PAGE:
Barry recommended Cohen to is friend impresario, songwriter, producer and record label founder Berry Gordy. Who was looking to bring his company Motown into the film business. He connected with Gordy and he was hired to be the Executive Vice President and head of Motown’s Motion picture division.
Cohen went straight to work and developed Motown’s first movie from his own idea about the burgeoning phenomenon of African American Super Models he felt was perfect for Motown star Diana Ross. He sold the package to Paramount and in 1974, the cameras rolled on Mahogany in Chicago and Rome. At the same time, he developed a unique film from the Bill Brashler novel The Bingo Long Traveling All-Stars & Motor Kings (1976) starring Billy Dee Williams, James Earl Jones and Richard Pryor.
To direct he hired an unknown Tv director John Badham to make his feature debut, a critical hit set in the 1930s Negro National League (1920–31) Departing Motown in 1978, Cohen went on to produce and direct films and television series, including Miami Vice, Light of Day, The Witches of Eastwick, Ironweed, and The Wiz.
From 1990 Cohen moved on to directing full-time. Much success followed in his early years in the 90s films. Such being Dragon: The Bruce Lee Story, Dragonheart, Daylight and the Golden Globe award-winning film The Rat Pack.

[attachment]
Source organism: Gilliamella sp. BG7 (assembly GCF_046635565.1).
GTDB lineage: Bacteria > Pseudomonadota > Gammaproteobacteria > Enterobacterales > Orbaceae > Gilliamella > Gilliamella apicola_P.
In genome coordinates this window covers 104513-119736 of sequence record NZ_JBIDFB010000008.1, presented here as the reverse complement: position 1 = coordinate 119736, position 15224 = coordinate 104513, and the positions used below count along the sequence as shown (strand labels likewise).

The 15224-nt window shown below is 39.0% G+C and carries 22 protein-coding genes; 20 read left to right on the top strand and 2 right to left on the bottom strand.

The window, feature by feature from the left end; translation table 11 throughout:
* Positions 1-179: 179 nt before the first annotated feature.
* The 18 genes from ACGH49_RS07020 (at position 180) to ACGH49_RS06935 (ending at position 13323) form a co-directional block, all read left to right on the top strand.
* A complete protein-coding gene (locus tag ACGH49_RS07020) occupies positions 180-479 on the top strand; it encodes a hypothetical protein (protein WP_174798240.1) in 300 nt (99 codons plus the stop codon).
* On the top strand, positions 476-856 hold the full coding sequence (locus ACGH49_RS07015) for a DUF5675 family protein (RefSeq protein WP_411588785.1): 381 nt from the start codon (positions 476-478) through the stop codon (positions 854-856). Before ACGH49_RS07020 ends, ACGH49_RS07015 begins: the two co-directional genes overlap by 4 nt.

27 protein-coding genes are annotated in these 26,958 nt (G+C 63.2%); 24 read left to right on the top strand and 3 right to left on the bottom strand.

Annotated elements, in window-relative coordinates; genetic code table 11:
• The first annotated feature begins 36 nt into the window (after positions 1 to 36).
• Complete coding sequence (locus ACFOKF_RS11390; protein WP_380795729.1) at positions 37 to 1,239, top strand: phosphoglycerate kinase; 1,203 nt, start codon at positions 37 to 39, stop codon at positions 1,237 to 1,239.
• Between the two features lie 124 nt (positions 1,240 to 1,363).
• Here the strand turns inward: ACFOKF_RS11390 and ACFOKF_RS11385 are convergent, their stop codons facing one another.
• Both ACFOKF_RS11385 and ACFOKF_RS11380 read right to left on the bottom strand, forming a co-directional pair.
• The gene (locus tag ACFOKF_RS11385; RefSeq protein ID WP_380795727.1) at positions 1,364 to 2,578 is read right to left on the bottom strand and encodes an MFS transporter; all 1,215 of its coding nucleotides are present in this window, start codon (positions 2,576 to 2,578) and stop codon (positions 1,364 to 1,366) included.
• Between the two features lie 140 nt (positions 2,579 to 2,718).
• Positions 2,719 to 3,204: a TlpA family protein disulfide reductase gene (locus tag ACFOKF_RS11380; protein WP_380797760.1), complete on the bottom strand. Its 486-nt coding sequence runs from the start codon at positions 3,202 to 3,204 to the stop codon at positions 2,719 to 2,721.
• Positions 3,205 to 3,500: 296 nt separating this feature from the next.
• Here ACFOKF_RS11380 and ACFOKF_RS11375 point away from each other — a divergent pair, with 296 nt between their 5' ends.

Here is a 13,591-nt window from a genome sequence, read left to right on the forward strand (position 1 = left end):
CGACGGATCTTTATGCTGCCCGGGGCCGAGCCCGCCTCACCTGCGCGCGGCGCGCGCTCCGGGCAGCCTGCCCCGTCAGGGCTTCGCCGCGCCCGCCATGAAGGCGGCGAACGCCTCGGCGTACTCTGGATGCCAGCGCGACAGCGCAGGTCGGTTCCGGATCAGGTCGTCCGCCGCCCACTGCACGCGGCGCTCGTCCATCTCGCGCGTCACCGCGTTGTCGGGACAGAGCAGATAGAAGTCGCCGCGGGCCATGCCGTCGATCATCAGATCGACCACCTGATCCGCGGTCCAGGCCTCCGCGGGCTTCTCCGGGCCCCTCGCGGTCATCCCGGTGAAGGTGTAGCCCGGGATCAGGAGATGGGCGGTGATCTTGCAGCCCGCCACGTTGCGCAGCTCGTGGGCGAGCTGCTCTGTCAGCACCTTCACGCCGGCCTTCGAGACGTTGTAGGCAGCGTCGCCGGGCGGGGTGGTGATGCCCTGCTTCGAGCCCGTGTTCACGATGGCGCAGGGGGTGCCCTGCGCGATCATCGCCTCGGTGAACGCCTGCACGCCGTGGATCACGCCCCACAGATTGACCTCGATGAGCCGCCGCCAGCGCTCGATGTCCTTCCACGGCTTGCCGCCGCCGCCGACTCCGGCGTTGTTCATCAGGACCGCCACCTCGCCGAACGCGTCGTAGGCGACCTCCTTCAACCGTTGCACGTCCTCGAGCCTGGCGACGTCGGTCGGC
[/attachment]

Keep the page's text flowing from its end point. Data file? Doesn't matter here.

At the age of 52 Cohen had became an action director, he directed the 2001 film The Fast and The Furious. It was a hit opening with $40 million its first weekend, starring relative unknowns Paul Walker and Vin Diesel. He later again partnered with Vin Diesel on XXX.
In 2008, he directed the third installment of The Mummy, The Mummy: Tomb of the Dragon Emperor, grossing $401 million worldwide, and he directed Blumhouse Productions’ The Boy Next Door starring Jennifer Lopez in 2015.
Cohen is also a director of commercials housed at Original Film, having made over 150 television commercials for products such Disney’s Star Wars, Verizon, Ford, GM, Mercedes, Chevy, Saab and Burger King among many others.
Rob Cohen Movies
- The Fast and the Furious
- The Hurricane Heist
- The Mummy: Tomb of the Dragon
- The Boy Next Door
- Alex Cross
- Dragon: The Bruce Lee Story
- The Skulls
- A Small Circle of Friends
- XXX: State of the Union
Rob Cohen Accusations
February 21, 2019, Cohen’s transgender daughter, Valkyrie Weather, accused Cohen of sexually assaulting her as a child, as well as sexually assaulting another woman. Weather further claimed that Cohen had taken her to visit sex workers in Thailand and the Czech Republic when she was 13, supposedly in an attempt to “turn [her] straight”. Cohen denied this claims but his first wife and Weathers mother confirmed she had witnessed one incident of sexual assault against Weather while she was a child.